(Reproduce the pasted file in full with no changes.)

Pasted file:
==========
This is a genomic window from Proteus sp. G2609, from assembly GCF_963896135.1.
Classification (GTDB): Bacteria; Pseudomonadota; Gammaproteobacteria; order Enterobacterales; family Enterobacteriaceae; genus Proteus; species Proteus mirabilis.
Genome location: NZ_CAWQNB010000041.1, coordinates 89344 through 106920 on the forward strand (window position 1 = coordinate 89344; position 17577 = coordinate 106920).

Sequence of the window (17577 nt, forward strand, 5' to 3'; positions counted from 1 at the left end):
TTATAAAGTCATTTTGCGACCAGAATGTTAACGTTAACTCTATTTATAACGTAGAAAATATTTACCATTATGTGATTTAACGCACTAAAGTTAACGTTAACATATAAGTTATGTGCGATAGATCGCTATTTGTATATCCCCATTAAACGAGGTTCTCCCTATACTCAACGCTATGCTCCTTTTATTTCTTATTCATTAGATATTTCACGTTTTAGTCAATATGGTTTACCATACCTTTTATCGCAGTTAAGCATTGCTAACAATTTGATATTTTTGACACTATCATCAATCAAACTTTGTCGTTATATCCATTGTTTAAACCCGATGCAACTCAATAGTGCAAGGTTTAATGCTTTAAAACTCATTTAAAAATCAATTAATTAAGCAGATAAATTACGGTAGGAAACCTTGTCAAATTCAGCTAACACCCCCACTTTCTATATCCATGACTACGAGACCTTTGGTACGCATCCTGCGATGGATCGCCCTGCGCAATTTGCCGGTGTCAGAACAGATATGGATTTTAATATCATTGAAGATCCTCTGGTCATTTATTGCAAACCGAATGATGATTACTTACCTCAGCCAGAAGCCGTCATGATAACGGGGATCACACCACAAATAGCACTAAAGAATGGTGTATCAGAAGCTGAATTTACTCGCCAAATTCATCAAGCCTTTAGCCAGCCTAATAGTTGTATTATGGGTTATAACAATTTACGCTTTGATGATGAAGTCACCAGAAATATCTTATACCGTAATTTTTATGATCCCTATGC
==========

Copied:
This is a genomic window from Proteus sp. G2609, from assembly GCF_963896135.1.
Classification (GTDB): Bacteria; Pseudomonadota; Gammaproteobacteria; order Enterobacterales; family Enterobacteriaceae; genus Proteus; species Proteus mirabilis.
Genome location: NZ_CAWQNB010000041.1, coordinates 89344 through 106920 on the forward strand (window position 1 = coordinate 89344; position 17577 = coordinate 106920).

Sequence of the window (17577 nt, forward strand, 5' to 3'; positions counted from 1 at the left end):
TTATAAAGTCATTTTGCGACCAGAATGTTAACGTTAACTCTATTTATAACGTAGAAAATATTTACCATTATGTGATTTAACGCACTAAAGTTAACGTTAACATATAAGTTATGTGCGATAGATCGCTATTTGTATATCCCCATTAAACGAGGTTCTCCCTATACTCAACGCTATGCTCCTTTTATTTCTTATTCATTAGATATTTCACGTTTTAGTCAATATGGTTTACCATACCTTTTATCGCAGTTAAGCATTGCTAACAATTTGATATTTTTGACACTATCATCAATCAAACTTTGTCGTTATATCCATTGTTTAAACCCGATGCAACTCAATAGTGCAAGGTTTAATGCTTTAAAACTCATTTAAAAATCAATTAATTAAGCAGATAAATTACGGTAGGAAACCTTGTCAAATTCAGCTAACACCCCCACTTTCTATATCCATGACTACGAGACCTTTGGTACGCATCCTGCGATGGATCGCCCTGCGCAATTTGCCGGTGTCAGAACAGATATGGATTTTAATATCATTGAAGATCCTCTGGTCATTTATTGCAAACCGAATGATGATTACTTACCTCAGCCAGAAGCCGTCATGATAACGGGGATCACACCACAAATAGCACTAAAGAATGGTGTATCAGAAGCTGAATTTACTCGCCAAATTCATCAAGCCTTTAGCCAGCCTAATAGTTGTATTATGGGTTATAACAATTTACGCTTTGATGATGAAGTCACCAGAAATATCTTATACCGTAATTTTTATGATCCCTATGC